Yes, I head people telling those stories, I heard most of Furtwangler’s war time recordings and I can not recall any bombing sound or sound of sirens. However, to tell you honestly I do not specifically looked for them as I do not really feel it important. Perhaps form historical perspective the fact might be worthy but musically it would be absolutely irrelevant, at least to me.
You see the “foreign noises” that might place accidentally during life-performances might be “interesting” if the musicians “allow” it to be. For instance I head a recording of Michelangeli performance when thunder stroke above the performance hall and musicians actually included that thunder init the performance by changing the music “in fly”.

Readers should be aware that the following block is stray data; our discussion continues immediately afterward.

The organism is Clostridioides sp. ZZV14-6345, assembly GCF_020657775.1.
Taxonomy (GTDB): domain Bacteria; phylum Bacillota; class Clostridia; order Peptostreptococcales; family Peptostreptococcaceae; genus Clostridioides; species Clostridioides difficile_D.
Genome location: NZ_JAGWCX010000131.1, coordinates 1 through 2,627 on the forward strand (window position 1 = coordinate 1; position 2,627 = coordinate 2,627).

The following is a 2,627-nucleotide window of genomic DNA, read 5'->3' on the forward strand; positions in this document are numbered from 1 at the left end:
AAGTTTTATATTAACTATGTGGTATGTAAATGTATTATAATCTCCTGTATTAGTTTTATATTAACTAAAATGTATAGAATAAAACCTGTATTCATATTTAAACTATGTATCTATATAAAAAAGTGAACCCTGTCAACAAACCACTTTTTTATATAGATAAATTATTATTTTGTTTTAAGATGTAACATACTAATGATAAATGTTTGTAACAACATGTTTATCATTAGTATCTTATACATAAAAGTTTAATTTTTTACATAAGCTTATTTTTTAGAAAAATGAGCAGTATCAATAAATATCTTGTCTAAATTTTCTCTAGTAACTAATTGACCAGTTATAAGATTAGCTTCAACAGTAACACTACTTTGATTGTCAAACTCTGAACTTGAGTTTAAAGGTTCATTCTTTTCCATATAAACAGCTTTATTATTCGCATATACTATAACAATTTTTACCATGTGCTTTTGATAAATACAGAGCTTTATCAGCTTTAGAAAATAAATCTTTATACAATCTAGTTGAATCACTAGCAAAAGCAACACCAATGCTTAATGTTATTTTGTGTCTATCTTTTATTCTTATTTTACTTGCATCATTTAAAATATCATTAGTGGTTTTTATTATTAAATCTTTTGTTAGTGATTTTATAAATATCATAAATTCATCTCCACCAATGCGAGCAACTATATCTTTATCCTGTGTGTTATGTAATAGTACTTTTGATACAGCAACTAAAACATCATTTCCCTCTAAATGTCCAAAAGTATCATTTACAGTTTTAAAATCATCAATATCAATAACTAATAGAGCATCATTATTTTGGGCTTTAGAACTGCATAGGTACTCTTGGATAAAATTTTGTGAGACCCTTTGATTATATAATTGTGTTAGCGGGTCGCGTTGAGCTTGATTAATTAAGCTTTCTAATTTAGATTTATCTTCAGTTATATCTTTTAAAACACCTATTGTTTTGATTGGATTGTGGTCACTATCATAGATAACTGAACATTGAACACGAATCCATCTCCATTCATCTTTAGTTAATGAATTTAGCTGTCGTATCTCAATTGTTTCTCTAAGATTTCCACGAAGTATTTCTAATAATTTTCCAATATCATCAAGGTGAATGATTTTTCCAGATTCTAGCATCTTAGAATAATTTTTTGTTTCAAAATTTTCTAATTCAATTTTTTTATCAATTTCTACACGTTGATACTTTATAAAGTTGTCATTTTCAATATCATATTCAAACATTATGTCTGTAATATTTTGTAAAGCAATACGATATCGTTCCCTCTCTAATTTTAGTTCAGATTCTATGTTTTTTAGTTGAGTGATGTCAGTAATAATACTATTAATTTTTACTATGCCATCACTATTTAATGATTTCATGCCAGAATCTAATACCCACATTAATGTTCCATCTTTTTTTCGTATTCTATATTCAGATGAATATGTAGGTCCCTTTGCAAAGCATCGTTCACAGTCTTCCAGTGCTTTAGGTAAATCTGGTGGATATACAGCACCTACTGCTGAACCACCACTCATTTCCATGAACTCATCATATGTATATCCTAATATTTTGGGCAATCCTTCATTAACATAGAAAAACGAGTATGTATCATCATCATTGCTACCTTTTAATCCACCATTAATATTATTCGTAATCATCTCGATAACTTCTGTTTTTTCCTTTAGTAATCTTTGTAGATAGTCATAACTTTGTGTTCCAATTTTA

However, the distant sound of bombings… I do not know it would be influential enough, not to mention that in 40s there was a lot of noise in recordings and I presume that you need to look for those sounds in order to recognize them as the sound of bombings. I personally do not feel that that this search would be necessary to begin with….
Still, If you are interested in it then there are details about the Furtwangler’s discography, here is one that I usealy use:
You might find perhaps what you are looking for. Also in the following thread:
there is a link to a very good Peter Guttmann’s article about the Furtwangler and the War that you might find worth to read. I think Furtwangler left much more interesting things for us than juts to use his music as a background for the sounds of the Allied bombings.
Romy the Cat
"I wish I could score everything for horns." - Richard Wagner. "Our writing equipment takes part in the forming of our thoughts." - Friedrich Nietzsche